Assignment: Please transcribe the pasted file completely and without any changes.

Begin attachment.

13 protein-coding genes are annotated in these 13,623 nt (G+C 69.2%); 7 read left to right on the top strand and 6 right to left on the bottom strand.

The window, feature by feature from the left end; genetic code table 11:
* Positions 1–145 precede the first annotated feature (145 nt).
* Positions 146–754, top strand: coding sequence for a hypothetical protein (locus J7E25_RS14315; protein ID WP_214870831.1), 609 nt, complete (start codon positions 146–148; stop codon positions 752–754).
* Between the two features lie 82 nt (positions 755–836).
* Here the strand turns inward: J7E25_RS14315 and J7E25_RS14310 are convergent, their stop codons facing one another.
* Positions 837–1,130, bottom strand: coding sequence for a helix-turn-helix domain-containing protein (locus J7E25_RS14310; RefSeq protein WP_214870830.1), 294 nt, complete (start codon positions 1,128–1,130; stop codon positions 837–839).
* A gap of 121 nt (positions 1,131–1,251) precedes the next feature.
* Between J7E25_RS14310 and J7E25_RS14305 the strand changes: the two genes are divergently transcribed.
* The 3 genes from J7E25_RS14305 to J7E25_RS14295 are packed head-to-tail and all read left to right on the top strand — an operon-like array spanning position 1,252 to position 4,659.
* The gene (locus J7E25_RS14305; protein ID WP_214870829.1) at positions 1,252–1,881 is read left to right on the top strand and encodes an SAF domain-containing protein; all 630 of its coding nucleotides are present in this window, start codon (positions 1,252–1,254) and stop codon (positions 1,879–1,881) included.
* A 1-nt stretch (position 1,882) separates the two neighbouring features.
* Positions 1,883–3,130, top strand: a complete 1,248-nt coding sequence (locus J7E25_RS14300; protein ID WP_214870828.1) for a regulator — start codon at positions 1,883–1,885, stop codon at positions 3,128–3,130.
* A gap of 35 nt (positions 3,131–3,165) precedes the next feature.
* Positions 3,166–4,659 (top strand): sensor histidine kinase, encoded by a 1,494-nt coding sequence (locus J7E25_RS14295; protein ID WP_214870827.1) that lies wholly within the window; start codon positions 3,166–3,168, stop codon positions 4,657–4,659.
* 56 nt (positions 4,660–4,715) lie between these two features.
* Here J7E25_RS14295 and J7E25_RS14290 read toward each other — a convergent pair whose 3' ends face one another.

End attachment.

13 protein-coding genes are annotated in these 13,623 nt (G+C 69.2%); 7 read left to right on the top strand and 6 right to left on the bottom strand.

The window, feature by feature from the left end; genetic code table 11:
* Positions 1–145 precede the first annotated feature (145 nt).
* Positions 146–754, top strand: coding sequence for a hypothetical protein (locus J7E25_RS14315; protein ID WP_214870831.1), 609 nt, complete (start codon positions 146–148; stop codon positions 752–754).
* Between the two features lie 82 nt (positions 755–836).
* Here the strand turns inward: J7E25_RS14315 and J7E25_RS14310 are convergent, their stop codons facing one another.
* Positions 837–1,130, bottom strand: coding sequence for a helix-turn-helix domain-containing protein (locus J7E25_RS14310; RefSeq protein WP_214870830.1), 294 nt, complete (start codon positions 1,128–1,130; stop codon positions 837–839).
* A gap of 121 nt (positions 1,131–1,251) precedes the next feature.
* Between J7E25_RS14310 and J7E25_RS14305 the strand changes: the two genes are divergently transcribed.
* The 3 genes from J7E25_RS14305 to J7E25_RS14295 are packed head-to-tail and all read left to right on the top strand — an operon-like array spanning position 1,252 to position 4,659.
* The gene (locus J7E25_RS14305; protein ID WP_214870829.1) at positions 1,252–1,881 is read left to right on the top strand and encodes an SAF domain-containing protein; all 630 of its coding nucleotides are present in this window, start codon (positions 1,252–1,254) and stop codon (positions 1,879–1,881) included.
* A 1-nt stretch (position 1,882) separates the two neighbouring features.
* Positions 1,883–3,130, top strand: a complete 1,248-nt coding sequence (locus J7E25_RS14300; protein ID WP_214870828.1) for a regulator — start codon at positions 1,883–1,885, stop codon at positions 3,128–3,130.
* A gap of 35 nt (positions 3,131–3,165) precedes the next feature.
* Positions 3,166–4,659 (top strand): sensor histidine kinase, encoded by a 1,494-nt coding sequence (locus J7E25_RS14295; protein ID WP_214870827.1) that lies wholly within the window; start codon positions 3,166–3,168, stop codon positions 4,657–4,659.
* 56 nt (positions 4,660–4,715) lie between these two features.
* Here J7E25_RS14295 and J7E25_RS14290 read toward each other — a convergent pair whose 3' ends face one another.